Laminin signals initiate the reciprocal loop that informs breast-specific gene expression and homeostasis by activating NO, p53 and microRNAs

  1. Saori Furuta  Is a corresponding author
  2. Gang Ren
  3. Jian-Hua Mao
  4. Mina J Bissell  Is a corresponding author
  1. Lawrence Berkeley National Laboratory, United States
  2. University of Toledo Health Science Campus, United States

Peer review process

This article was accepted for publication as part of eLife's original publishing model.

Decision letter

  1. Valerie Horsley
    Reviewing Editor; Yale University, United States

In the interests of transparency, eLife includes the editorial decision letter and accompanying author responses. A lightly edited version of the letter sent to the authors after peer review is shown, indicating the most substantive concerns; minor comments are not usually included.

Thank you for submitting your article "Laminins signal to initiate the reciprocal loop that informs breast morphogenesis by activating NO, p53 and microRNAs" for consideration by eLife. Your article has been reviewed by two peer reviewers, and the evaluation has been overseen by a Reviewing Editor and Fiona Watt as the Senior Editor. The following individuals involved in review of your submission have agreed to reveal their identity: David Bryant (Reviewer #3).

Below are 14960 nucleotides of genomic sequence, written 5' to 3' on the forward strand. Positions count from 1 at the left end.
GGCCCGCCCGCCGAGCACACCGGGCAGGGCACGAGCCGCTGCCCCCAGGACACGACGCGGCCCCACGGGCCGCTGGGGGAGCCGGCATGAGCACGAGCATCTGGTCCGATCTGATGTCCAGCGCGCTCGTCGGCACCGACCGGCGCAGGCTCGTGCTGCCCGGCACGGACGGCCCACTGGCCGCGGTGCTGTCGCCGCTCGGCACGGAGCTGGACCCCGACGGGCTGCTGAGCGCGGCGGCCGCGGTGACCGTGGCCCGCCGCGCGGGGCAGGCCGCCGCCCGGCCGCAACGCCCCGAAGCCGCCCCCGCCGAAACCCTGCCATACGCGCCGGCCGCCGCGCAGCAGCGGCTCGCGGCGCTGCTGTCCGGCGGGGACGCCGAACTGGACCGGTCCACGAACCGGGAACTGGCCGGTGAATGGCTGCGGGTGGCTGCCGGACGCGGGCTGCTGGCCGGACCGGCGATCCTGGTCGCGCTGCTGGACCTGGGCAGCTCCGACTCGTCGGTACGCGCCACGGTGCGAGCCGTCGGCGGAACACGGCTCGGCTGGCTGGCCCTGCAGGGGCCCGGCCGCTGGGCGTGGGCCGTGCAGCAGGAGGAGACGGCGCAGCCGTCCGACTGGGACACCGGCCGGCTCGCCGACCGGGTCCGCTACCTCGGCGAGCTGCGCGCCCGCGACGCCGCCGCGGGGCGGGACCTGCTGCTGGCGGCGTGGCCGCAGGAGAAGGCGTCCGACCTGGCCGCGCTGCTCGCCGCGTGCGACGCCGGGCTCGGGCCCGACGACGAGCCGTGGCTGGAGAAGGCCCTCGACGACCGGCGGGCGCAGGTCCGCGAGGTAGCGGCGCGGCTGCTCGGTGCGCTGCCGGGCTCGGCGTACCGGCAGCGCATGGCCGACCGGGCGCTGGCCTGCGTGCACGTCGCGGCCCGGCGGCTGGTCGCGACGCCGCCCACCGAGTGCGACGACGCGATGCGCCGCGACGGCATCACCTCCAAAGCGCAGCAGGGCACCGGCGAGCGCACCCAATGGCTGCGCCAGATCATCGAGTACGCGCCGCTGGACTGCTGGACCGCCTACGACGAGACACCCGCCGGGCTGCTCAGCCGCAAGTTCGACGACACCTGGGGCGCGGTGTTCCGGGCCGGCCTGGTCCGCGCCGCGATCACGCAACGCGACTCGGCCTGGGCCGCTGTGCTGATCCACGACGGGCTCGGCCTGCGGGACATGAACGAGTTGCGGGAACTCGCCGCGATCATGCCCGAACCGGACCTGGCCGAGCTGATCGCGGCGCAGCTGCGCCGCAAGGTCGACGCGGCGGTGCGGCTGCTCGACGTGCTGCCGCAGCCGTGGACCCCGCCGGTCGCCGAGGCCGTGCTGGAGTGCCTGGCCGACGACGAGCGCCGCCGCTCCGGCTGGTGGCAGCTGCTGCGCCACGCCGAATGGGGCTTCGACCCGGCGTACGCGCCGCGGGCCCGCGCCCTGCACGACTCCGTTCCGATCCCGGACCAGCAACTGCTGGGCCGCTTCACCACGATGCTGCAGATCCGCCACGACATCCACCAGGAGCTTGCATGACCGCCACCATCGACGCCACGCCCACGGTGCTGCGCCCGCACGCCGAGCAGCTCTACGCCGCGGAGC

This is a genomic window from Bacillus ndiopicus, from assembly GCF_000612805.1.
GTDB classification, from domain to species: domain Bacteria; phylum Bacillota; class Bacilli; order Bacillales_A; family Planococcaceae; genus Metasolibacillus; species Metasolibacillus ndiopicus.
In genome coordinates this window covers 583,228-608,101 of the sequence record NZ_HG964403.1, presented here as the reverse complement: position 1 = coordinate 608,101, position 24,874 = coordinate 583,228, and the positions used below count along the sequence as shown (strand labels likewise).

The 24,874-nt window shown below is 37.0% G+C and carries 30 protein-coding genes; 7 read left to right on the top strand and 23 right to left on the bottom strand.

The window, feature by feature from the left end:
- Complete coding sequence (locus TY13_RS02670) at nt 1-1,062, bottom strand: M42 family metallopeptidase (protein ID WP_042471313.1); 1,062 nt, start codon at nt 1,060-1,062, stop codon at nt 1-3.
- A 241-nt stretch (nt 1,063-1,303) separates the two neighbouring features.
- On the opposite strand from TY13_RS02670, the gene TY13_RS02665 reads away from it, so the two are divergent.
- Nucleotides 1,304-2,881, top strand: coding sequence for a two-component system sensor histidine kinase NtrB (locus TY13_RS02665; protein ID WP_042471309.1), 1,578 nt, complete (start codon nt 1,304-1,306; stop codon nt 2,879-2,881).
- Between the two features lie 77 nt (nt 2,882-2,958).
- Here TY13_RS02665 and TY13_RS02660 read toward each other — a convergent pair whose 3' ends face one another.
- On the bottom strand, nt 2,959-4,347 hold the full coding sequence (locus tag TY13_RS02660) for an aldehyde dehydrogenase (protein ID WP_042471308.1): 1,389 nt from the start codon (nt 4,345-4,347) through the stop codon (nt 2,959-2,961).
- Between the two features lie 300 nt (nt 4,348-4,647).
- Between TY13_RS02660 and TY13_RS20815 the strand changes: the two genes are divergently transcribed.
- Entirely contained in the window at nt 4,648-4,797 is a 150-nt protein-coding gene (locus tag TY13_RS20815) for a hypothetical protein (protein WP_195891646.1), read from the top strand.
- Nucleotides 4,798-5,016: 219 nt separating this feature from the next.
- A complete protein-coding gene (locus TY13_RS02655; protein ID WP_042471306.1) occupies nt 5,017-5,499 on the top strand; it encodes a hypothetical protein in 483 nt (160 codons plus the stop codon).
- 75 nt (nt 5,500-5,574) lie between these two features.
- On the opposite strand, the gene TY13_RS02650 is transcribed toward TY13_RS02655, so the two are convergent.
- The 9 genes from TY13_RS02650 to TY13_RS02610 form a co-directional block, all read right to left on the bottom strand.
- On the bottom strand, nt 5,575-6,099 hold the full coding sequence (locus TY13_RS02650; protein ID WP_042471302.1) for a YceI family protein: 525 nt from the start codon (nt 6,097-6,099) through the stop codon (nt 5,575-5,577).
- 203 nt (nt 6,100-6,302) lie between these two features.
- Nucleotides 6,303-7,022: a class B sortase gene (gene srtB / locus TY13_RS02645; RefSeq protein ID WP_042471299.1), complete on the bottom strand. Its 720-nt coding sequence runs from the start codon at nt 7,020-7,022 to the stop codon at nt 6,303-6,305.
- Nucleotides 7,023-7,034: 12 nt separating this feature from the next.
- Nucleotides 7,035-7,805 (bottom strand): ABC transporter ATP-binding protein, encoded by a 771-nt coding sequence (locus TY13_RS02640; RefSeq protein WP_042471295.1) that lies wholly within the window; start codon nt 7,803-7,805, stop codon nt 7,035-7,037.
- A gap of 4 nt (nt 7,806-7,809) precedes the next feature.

The reviewers have discussed the reviews with one another and the Reviewing Editor has drafted this decision to help you prepare a revised submission.

Summary:

This manuscript addresses the activation of p53 during mammary acinar formation upon laminin induced NO production. They also study the feedback regulation of laminin expression either directly via p53 driven transcription, or indirectly via protein stability modulated by p53-Hoxd10/Nfkb-miR34c/30e/144-EIF5A2/SCA1-MMP9. The overall findings are corroborated by experimental support, and will be of interest to the broader readership of eLife. A few concerns below however need to be addressed prior to publication.

Essential revisions:

1) Can the authors analyze gene expression changes shortly after overexpression of the miRs and then look for immediate changes in mRNAs harboring miR binding sites to identify putative direct targets? Alternatively, can EIF5A2/SCA1 re-expression without predicted miR-binding-sites suppress the reversion conferred by miRs overexpression? This at least would suggest that these are the major relevant targets in this setting.

2) The regulation of miR promoter activity by HOXD10/NFKB lacks a critical control. The authors need to mutate the putative binding sites and then test for reporter activity. A related critical issue is whether these observed TF motifs are significantly enriched in putative target promoter regions compared to genomic background where these sequences could be frequently found. Similarly in the P53 regulation of laminin transcription experiment: is the occurrence of P53 motifs enriched over genomic background?